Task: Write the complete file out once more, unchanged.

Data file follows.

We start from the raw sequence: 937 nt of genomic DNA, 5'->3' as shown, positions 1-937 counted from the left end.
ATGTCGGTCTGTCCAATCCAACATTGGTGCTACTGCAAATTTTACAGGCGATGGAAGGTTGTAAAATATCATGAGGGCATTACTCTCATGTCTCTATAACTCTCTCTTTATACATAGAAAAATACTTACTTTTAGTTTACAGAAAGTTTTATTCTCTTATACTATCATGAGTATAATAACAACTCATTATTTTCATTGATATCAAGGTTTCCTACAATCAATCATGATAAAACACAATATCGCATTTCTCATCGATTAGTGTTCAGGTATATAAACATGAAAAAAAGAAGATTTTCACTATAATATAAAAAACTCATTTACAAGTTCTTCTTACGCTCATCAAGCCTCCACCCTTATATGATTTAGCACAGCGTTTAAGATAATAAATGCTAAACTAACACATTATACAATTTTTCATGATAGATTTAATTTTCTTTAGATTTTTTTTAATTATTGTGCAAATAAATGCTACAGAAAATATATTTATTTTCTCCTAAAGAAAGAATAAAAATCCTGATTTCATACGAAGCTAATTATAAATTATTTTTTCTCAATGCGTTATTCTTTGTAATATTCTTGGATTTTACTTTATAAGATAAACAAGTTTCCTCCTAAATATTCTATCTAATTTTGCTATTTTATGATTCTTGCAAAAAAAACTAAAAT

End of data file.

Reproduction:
We start from the raw sequence: 937 nt of genomic DNA, 5'->3' as shown, positions 1-937 counted from the left end.
ATGTCGGTCTGTCCAATCCAACATTGGTGCTACTGCAAATTTTACAGGCGATGGAAGGTTGTAAAATATCATGAGGGCATTACTCTCATGTCTCTATAACTCTCTCTTTATACATAGAAAAATACTTACTTTTAGTTTACAGAAAGTTTTATTCTCTTATACTATCATGAGTATAATAACAACTCATTATTTTCATTGATATCAAGGTTTCCTACAATCAATCATGATAAAACACAATATCGCATTTCTCATCGATTAGTGTTCAGGTATATAAACATGAAAAAAAGAAGATTTTCACTATAATATAAAAAACTCATTTACAAGTTCTTCTTACGCTCATCAAGCCTCCACCCTTATATGATTTAGCACAGCGTTTAAGATAATAAATGCTAAACTAACACATTATACAATTTTTCATGATAGATTTAATTTTCTTTAGATTTTTTTTAATTATTGTGCAAATAAATGCTACAGAAAATATATTTATTTTCTCCTAAAGAAAGAATAAAAATCCTGATTTCATACGAAGCTAATTATAAATTATTTTTTCTCAATGCGTTATTCTTTGTAATATTCTTGGATTTTACTTTATAAGATAAACAAGTTTCCTCCTAAATATTCTATCTAATTTTGCTATTTTATGATTCTTGCAAAAAAAACTAAAAT